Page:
Another way to lock in profits is to use trailing stops. By continuously raising these stops as the stock price moves up, you’ll lock in the profits you’ve made below the stops. You can also protect the entire position in case of a sudden downturn.

These strategies must be part of the plan you have before you ever buy the stock. After you're in the position, it's too easy to get either panicked or carried away by high expectations. Locking in profits is part of your exit strategy and as such is part of the whole plan for the trade.

Let's look at a shorting example. You short a position at 38 after it runs up 100% in a day on modest news. You calculate it could lose around half of its new gain in a day or two. You decide that you'll take half your profits when it gets down to about 35, another half when it reaches 32 and the rest when it reaches 29. You place a stop buy-to-cover order at 40.21 and wait.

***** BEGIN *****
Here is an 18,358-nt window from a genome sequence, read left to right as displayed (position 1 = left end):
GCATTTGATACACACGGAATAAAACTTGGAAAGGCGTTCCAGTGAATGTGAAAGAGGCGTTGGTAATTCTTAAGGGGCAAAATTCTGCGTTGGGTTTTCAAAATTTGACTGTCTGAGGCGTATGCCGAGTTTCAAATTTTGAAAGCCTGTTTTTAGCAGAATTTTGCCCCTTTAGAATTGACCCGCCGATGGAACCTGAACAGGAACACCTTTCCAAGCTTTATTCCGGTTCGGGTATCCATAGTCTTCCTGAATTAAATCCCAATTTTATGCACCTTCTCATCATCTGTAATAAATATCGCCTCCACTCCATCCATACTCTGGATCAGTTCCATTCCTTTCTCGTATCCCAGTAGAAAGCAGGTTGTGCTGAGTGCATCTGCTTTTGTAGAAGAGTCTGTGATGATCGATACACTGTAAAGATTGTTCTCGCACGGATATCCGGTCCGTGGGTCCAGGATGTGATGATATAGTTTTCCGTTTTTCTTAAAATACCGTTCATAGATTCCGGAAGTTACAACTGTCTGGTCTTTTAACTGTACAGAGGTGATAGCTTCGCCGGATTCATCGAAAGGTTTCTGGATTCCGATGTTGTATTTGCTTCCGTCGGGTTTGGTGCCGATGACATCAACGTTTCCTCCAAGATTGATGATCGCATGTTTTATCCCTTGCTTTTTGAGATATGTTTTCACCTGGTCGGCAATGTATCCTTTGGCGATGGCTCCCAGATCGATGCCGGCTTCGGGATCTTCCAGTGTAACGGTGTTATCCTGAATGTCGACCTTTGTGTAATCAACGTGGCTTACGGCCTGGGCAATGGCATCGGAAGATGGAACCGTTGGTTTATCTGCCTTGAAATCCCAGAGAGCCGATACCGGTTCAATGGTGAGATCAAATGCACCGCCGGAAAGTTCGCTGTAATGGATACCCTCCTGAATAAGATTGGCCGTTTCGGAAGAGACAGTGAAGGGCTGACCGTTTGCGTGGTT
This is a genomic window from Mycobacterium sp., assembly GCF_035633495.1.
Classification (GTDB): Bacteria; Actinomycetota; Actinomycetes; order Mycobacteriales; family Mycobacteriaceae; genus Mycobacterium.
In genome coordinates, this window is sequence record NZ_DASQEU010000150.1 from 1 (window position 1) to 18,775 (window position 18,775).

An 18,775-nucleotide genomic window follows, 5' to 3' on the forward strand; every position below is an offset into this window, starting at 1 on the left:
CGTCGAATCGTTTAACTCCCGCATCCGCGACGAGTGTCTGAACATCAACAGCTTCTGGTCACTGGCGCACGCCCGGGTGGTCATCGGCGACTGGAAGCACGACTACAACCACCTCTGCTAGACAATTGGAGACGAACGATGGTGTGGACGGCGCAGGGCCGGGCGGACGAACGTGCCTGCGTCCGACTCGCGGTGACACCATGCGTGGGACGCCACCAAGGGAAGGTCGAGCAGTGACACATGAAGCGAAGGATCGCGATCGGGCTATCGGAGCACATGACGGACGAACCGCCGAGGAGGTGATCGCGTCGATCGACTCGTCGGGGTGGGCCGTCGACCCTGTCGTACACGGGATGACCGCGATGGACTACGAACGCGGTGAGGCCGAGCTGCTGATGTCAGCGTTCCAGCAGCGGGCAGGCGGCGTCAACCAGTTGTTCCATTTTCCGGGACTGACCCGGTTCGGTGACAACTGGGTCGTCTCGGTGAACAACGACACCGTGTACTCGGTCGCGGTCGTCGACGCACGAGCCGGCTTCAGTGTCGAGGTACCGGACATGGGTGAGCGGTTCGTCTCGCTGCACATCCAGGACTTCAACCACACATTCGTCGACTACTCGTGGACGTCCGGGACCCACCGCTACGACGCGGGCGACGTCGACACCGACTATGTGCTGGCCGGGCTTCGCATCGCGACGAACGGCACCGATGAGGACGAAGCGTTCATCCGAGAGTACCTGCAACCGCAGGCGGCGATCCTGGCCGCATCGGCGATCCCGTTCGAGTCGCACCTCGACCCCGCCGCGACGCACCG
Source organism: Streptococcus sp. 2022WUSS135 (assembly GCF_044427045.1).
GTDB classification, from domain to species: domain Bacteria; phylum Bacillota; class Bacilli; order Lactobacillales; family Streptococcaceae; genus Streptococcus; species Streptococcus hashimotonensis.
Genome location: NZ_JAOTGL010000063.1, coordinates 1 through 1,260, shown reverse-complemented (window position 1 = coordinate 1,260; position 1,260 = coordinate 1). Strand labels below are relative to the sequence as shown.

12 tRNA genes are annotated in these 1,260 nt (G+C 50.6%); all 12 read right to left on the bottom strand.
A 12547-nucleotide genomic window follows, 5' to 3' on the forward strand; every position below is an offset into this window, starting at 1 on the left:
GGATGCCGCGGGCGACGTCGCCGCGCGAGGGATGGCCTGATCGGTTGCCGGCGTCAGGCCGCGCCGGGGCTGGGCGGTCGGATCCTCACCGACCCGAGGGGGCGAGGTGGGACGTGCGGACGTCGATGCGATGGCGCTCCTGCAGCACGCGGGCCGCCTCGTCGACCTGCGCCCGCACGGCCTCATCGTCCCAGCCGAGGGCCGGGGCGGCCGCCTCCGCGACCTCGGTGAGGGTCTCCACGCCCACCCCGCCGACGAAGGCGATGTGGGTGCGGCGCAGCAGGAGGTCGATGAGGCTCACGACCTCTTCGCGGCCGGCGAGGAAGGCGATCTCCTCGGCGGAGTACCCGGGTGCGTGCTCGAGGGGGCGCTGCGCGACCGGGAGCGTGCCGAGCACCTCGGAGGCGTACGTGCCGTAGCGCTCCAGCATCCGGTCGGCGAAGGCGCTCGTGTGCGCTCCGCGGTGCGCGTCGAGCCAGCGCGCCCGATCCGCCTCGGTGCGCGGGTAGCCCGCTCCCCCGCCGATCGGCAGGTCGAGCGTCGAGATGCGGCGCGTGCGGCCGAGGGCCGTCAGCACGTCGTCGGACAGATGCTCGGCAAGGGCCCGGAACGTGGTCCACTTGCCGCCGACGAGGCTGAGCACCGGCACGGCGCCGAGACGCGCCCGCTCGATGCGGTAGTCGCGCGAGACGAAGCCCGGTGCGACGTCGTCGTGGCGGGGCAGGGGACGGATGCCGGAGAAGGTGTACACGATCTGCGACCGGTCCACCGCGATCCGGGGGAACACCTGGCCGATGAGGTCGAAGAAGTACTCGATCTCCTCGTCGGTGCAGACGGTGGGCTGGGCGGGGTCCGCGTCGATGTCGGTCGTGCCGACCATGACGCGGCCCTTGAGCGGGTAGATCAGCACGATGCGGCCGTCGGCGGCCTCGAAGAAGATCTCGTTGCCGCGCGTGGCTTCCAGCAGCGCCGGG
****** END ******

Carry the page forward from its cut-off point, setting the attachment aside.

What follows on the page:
The position moves as you’ve predicted, and within an hour is approaching 35. You adjust your trailing stop to cover half your position at a lower price and place a limit buy-to-cover order on the other half at 35.10, which executes.

Late in the day, the position takes a dip down to 32.70, then 32.30. You know that a lot of people put in orders right at round numbers, so you always try to get in a little ahead of them. You buy to cover half of the shares you have left at 32.10. You reset your stop for a lower price on the position that is left but let it expire at the end of the day because you think it might temporarily gap up in the morning as the last gasp of its big run. The position closes at 32.60.

The next morning, it gaps up as you thought it might, reaching 33.40. It then starts to fall, slowly making its way toward your expected final selling point of just above 29. You reset your trailing stop at 33.60.